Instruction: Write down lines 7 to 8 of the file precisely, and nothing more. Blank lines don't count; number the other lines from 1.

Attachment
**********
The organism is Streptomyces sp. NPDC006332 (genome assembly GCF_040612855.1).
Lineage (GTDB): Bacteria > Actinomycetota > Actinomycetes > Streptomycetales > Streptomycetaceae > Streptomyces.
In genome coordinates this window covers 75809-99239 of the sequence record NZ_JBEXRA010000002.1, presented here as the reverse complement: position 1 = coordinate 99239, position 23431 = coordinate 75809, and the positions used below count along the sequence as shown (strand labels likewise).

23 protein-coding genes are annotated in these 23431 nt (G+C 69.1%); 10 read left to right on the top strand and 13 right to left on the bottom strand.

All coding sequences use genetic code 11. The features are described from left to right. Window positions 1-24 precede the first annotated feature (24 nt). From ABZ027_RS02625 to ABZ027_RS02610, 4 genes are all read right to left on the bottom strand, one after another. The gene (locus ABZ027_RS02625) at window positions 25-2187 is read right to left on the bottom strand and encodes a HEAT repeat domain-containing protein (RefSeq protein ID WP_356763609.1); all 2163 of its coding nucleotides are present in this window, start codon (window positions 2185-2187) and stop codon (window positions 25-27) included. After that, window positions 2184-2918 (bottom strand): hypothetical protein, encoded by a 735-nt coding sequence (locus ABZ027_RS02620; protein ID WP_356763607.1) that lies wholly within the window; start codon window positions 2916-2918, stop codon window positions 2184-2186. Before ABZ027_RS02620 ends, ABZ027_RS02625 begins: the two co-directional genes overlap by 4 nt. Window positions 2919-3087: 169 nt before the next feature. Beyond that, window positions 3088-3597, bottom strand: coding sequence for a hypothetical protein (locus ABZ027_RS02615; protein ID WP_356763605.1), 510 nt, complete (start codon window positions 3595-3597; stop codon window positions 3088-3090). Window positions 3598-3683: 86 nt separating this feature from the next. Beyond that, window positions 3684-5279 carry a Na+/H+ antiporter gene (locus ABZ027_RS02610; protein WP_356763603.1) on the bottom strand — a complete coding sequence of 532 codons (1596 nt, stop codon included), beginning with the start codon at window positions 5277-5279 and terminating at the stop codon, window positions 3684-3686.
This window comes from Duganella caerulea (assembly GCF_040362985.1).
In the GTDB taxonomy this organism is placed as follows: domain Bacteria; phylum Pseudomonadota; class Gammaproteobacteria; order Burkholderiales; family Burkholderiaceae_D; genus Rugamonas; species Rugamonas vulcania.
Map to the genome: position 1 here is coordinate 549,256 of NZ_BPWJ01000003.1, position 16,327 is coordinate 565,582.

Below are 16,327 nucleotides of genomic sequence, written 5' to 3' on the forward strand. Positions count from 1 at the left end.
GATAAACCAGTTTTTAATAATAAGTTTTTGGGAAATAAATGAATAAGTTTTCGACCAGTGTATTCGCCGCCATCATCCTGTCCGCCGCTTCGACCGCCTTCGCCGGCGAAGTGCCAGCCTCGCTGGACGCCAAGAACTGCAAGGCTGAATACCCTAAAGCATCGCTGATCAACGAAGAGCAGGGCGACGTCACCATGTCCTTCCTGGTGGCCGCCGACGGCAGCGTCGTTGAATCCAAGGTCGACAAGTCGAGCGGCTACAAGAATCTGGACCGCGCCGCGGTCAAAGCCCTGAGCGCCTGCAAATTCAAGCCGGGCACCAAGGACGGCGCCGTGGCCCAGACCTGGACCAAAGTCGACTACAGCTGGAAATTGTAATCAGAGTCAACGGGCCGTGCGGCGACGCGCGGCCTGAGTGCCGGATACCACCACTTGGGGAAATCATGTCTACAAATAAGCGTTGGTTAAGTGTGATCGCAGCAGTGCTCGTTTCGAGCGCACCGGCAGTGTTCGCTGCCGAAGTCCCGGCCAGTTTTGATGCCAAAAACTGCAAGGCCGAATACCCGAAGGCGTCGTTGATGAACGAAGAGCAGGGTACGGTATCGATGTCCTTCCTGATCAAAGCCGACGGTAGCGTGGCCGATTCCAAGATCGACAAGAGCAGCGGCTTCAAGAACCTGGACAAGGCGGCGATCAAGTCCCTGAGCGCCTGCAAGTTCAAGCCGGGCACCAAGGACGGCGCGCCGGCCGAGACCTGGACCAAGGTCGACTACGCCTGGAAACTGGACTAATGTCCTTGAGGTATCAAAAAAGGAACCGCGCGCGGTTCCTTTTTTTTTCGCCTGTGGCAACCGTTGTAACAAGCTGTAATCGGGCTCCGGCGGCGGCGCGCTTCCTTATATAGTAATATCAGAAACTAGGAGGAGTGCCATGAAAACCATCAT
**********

In the GTDB taxonomy this organism is placed as follows: domain Bacteria; phylum Pseudomonadota; class Gammaproteobacteria; order Burkholderiales; family Burkholderiaceae_D; genus Rugamonas; species Rugamonas vulcania.
Map to the genome: position 1 here is coordinate 549,256 of NZ_BPWJ01000003.1, position 16,327 is coordinate 565,582.